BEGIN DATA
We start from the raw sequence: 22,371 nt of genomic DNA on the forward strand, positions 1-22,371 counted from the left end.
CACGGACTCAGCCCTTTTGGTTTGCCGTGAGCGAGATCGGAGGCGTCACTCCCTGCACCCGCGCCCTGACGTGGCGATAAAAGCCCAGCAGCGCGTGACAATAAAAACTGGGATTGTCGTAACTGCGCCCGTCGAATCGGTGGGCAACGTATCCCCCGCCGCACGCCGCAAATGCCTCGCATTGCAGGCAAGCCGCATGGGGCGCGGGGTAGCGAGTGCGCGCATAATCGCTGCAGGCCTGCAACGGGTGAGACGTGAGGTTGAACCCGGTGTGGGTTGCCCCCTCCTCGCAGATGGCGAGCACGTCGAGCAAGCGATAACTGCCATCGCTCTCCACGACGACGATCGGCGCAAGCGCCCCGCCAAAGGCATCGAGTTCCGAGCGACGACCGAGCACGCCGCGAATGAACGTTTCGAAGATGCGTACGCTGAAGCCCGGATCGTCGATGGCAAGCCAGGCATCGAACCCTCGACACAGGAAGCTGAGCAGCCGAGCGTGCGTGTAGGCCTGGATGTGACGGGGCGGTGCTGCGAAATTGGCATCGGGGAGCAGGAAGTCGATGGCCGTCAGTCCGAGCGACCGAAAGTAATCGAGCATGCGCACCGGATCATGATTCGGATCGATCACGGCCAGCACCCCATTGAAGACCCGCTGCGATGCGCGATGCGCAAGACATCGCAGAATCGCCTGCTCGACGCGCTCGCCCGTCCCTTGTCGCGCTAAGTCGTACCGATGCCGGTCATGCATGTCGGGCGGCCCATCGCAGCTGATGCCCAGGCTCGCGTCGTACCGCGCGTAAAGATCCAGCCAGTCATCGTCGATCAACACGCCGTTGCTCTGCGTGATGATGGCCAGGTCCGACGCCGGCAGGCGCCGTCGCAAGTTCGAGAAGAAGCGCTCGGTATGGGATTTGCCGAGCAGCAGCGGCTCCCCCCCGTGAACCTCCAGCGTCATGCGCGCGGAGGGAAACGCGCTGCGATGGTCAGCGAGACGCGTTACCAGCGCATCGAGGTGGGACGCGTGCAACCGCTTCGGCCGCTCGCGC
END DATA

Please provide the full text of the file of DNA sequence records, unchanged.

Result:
We start from the raw sequence: 22,371 nt of genomic DNA on the forward strand, positions 1-22,371 counted from the left end.
CACGGACTCAGCCCTTTTGGTTTGCCGTGAGCGAGATCGGAGGCGTCACTCCCTGCACCCGCGCCCTGACGTGGCGATAAAAGCCCAGCAGCGCGTGACAATAAAAACTGGGATTGTCGTAACTGCGCCCGTCGAATCGGTGGGCAACGTATCCCCCGCCGCACGCCGCAAATGCCTCGCATTGCAGGCAAGCCGCATGGGGCGCGGGGTAGCGAGTGCGCGCATAATCGCTGCAGGCCTGCAACGGGTGAGACGTGAGGTTGAACCCGGTGTGGGTTGCCCCCTCCTCGCAGATGGCGAGCACGTCGAGCAAGCGATAACTGCCATCGCTCTCCACGACGACGATCGGCGCAAGCGCCCCGCCAAAGGCATCGAGTTCCGAGCGACGACCGAGCACGCCGCGAATGAACGTTTCGAAGATGCGTACGCTGAAGCCCGGATCGTCGATGGCAAGCCAGGCATCGAACCCTCGACACAGGAAGCTGAGCAGCCGAGCGTGCGTGTAGGCCTGGATGTGACGGGGCGGTGCTGCGAAATTGGCATCGGGGAGCAGGAAGTCGATGGCCGTCAGTCCGAGCGACCGAAAGTAATCGAGCATGCGCACCGGATCATGATTCGGATCGATCACGGCCAGCACCCCATTGAAGACCCGCTGCGATGCGCGATGCGCAAGACATCGCAGAATCGCCTGCTCGACGCGCTCGCCCGTCCCTTGTCGCGCTAAGTCGTACCGATGCCGGTCATGCATGTCGGGCGGCCCATCGCAGCTGATGCCCAGGCTCGCGTCGTACCGCGCGTAAAGATCCAGCCAGTCATCGTCGATCAACACGCCGTTGCTCTGCGTGATGATGGCCAGGTCCGACGCCGGCAGGCGCCGTCGCAAGTTCGAGAAGAAGCGCTCGGTATGGGATTTGCCGAGCAGCAGCGGCTCCCCCCCGTGAACCTCCAGCGTCATGCGCGCGGAGGGAAACGCGCTGCGATGGTCAGCGAGACGCGTTACCAGCGCATCGAGGTGGGACGCGTGCAACCGCTTCGGCCGCTCGCGC